“Emperor,” a film directed by Peter Webber that takes up the subject of Emperor Showa and the postwar occupation period, has been showing at local theaters since July. The film’s protagonist is Gen. Bonner Frank Fellers, who served as a subordinate to Supreme Commander Allied Forces Gen. Douglas MacArthur.

Writing in Shukan Shincho (Aug. 29), journalist Eiichiro Tokumoto researched the man and his times and extracted archival information that’s far more interesting than the melodramatic fluff in the Hollywood script. Portions of his article are excerpted, with kind permission of the author and Shukan Shincho magazine.

Arriving in Japan immediately after the end of World War II to serve as MacArthur’s military secretary, Fellers received a top-secret order to investigate the Emperor’s role in the war. He was given 10 days to complete the task.

Seeing the devastation from air raids, Fellers realized Japan was on the verge of collapse and made the decision to help. This also involved personal reasons — to search for “Aya” (not her real name), the Japanese woman with whom he fell in love during his student days (played in the film by Eriko Hatsune).

In a memorandum submitted to MacArthur on Oct. 2, 1945, Fellers warned that should the Emperor be tried for war crimes, the governmental structure would collapse and a general uprising would be inevitable.

But it’s an oversimplification to view Fellers merely as belonging to the clique friendly toward Japan. His other face is as one who during the war served with the Office of Strategic Services (OSS, forerunner of the CIA) and was picked to serve under MacArthur as a skilled intelligence officer under orders to engage in psychological warfare operations against Japan.

Born to a farming family in Illinois in 1896, Fellers went from Earlham College in Indiana to attend the U.S. Military Academy at West Point. After graduation he served in the Philippines, and in 1922 he used his leave to visit Japan, at which time he became captivated by the works of Greek-born author Lafcadio Hearn, such as “Kwaidan” and “Japan: An Attempt at Interpretation.”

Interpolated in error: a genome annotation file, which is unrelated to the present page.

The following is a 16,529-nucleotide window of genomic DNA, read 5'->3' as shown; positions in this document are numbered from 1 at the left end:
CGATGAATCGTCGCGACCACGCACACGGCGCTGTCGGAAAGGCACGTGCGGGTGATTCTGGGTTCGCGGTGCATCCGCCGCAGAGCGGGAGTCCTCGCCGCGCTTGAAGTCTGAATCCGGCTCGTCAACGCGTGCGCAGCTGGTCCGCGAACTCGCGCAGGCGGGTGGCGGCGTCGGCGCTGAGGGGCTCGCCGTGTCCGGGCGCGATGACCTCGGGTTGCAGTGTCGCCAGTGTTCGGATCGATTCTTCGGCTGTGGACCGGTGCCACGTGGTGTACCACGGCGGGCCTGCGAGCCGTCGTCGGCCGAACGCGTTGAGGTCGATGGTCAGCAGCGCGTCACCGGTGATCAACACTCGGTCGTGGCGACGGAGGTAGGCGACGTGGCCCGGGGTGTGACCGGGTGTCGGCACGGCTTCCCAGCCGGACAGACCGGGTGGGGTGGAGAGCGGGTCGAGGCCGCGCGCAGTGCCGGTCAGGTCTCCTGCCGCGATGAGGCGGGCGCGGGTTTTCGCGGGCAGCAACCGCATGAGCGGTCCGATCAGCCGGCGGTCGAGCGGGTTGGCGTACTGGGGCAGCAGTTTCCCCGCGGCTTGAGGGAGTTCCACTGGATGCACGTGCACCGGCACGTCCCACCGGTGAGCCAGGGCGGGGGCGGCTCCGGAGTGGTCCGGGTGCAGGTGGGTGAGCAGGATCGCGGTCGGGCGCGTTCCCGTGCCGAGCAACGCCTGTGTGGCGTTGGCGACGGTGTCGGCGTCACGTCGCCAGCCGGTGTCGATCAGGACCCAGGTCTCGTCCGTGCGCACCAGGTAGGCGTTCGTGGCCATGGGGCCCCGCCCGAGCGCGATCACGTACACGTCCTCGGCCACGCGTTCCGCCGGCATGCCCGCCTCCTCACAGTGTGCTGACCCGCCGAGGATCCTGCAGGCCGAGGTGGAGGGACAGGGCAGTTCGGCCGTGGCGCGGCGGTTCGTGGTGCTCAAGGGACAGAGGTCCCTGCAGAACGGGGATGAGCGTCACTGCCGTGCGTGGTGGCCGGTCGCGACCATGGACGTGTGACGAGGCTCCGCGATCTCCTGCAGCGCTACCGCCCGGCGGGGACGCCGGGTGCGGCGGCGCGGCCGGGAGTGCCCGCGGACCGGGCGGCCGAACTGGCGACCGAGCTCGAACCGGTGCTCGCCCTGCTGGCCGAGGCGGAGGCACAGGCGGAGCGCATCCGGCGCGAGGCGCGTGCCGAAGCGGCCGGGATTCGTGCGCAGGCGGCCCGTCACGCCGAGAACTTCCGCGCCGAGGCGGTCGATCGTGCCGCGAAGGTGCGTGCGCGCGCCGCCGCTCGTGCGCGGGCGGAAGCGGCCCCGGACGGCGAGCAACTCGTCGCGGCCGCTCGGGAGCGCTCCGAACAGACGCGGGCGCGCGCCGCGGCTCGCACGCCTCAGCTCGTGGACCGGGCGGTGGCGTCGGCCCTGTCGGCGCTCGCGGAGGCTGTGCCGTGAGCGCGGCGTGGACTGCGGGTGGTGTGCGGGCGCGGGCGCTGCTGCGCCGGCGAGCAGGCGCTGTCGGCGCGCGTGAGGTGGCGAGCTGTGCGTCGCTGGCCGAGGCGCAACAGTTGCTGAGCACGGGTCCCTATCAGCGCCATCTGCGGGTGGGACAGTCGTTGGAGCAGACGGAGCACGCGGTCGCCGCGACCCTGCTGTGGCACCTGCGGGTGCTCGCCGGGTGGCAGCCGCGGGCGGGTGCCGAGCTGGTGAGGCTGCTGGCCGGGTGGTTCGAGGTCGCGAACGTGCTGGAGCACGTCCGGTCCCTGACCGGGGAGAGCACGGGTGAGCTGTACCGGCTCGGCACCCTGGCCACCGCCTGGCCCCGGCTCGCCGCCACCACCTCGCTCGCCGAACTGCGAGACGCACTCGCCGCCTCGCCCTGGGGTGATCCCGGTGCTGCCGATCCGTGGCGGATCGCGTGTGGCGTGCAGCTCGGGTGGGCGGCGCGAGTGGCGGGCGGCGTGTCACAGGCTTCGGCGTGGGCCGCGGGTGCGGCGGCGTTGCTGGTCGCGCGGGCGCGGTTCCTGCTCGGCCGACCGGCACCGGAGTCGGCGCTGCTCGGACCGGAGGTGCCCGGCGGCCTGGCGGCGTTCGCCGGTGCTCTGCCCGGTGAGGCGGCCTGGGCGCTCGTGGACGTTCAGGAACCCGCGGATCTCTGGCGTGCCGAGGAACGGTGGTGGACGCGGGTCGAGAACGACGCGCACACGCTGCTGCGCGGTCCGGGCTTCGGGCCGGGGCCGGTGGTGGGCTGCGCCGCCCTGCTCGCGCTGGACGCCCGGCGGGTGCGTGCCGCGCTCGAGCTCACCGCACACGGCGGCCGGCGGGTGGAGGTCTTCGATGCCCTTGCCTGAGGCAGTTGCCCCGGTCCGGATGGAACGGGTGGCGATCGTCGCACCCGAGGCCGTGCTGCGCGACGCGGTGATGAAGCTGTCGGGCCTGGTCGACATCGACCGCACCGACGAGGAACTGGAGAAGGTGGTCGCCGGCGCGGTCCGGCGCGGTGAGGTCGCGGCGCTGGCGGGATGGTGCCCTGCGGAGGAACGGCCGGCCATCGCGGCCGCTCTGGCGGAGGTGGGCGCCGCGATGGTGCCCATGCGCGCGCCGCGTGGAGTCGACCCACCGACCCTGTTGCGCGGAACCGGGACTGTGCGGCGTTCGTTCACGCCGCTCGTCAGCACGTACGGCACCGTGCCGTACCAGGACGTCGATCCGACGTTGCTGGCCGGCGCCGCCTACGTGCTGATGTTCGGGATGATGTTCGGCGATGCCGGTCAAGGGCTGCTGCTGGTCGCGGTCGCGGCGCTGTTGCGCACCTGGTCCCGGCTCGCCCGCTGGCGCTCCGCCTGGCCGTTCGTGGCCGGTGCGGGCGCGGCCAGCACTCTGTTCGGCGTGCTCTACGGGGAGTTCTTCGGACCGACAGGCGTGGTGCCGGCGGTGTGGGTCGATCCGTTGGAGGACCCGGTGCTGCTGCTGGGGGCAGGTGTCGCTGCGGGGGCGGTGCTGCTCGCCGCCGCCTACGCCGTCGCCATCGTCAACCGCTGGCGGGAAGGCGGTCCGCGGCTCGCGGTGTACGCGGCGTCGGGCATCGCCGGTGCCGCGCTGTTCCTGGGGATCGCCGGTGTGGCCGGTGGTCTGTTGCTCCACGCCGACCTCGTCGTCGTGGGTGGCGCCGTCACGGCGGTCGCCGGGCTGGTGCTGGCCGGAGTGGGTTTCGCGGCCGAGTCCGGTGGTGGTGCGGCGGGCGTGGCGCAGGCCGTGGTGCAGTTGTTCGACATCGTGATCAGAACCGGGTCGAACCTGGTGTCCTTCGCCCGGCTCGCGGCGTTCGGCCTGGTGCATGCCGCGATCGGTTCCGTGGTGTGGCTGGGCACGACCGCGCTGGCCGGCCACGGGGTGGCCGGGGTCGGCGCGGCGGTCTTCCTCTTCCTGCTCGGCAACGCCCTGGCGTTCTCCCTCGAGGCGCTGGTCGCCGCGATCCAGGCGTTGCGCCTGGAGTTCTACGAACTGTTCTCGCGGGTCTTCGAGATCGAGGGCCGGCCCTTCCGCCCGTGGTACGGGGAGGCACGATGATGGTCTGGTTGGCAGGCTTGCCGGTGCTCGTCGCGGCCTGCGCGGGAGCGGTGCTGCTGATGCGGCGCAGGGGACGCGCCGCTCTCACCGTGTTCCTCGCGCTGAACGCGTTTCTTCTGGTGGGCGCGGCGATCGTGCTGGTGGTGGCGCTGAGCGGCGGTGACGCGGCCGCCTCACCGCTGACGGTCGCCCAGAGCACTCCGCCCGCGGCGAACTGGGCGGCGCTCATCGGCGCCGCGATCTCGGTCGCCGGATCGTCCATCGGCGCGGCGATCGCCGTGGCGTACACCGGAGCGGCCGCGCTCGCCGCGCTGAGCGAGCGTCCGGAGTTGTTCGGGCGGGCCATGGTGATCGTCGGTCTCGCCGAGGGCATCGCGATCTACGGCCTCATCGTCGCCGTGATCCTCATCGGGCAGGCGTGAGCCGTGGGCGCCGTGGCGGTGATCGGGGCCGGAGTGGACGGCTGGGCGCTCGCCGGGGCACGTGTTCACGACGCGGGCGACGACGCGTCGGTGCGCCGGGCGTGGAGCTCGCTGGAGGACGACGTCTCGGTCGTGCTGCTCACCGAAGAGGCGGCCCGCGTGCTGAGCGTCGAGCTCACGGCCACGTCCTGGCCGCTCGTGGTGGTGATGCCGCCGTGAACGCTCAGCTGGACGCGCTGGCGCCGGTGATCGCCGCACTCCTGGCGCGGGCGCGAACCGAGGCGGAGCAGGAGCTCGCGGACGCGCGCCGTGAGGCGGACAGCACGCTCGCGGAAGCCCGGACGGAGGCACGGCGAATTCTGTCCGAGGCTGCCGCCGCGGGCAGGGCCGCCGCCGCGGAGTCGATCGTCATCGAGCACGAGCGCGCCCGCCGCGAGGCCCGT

Fellers’ graduation thesis at the Army War College, titled “The Psychology of the Japanese Soldier,” analyzed its title subject from the perspectives of Shinto, Bushido and the emperor system. It came to be used in a text by the U.S. military during the Pacific War.

After Fellers was dispatched to serve under MacArthur’s command in the Southwest Pacific theater from September 1943, he was involved in a secret plan to cause rampant inflation by flooding Japan with counterfeit yen notes.

During World War II, in what was code-named “Operation Bernhard,” Nazi Germany distributed British £5 and larger notes that inflicted not-insignificant damage on the British economy. Likewise Japan, aiming to destabilize the government of Chiang Kai-shek, produced counterfeit Chinese banknotes in a plan known as “Operation Sugi.”

America’s OSS had similar plans. Just before Fellers joined the OSS, on Feb. 19, 1942, its director, William Donovan, proposed an operation to President Franklin D. Roosevelt to produce spurious Italian lira notes that would wreak havoc on that country’s economy without firing a single shot. While the timing and methods differed, a similar operation was planned against Japan.

A key factor in the counterfeiting project was the timing. In July 1944 the Japanese garrison defending Saipan was wiped out, followed by Guam’s in August. On these islands the U.S. military constructed bases for B-29 bombers and initiated full-scale air raids on Japan’s main islands.

Reading declassified U.S. documents, it can be understood that the United States had been monitoring inflation in Japan. While prices of goods had been comparatively stable since the outbreak of war with the United States, they began soaring rapidly from the beginning of 1944. By destroying military facilities with air raids, shortages would be aggravated, and this would have been the ideal timing to circulate the counterfeit banknotes and cause hyperinflation. Nevertheless, no records show the plan to circulate counterfeit money was ever put into operation.

In Tokyo, Fellers conferred with former Prime Minister Mitsumasa Yonai on ways to absolve the Emperor of accusations of war crimes, and the two agreed to adopt the strategem of making Prime Minister Hideki Tojo and other leaders bear full responsibility.

As noted in a memorandum by Fellers’ subordinate, Maj. John E. Anderton, dated Oct. 1, 1945, “If fraud, menace or duress sufficient to negative intent can be affirmatively established by the Emperor, he could not stand convicted in a democratic court of law.”

By the time Tojo and six other Class A war criminals were hanged on Dec. 23, 1948, Fellers had already returned to the United States. But his strategy was successful: Behind the high-handed Tokyo Tribunal was a common aim by the United States and Japan not to indict the Emperor.

In 1973, two years before Fellers passed away at age 77, the Japanese government conferred him with the Second Order of the Sacred Treasure. The citation reads, “As the sole Japan-friendly officer in the GHQ, he was a great benefactor who saved the Emperor from being prosecuted as a war criminal.”

Fellers, Tokumoto concludes, was indeed one of the major players in Japan’s postwar history.

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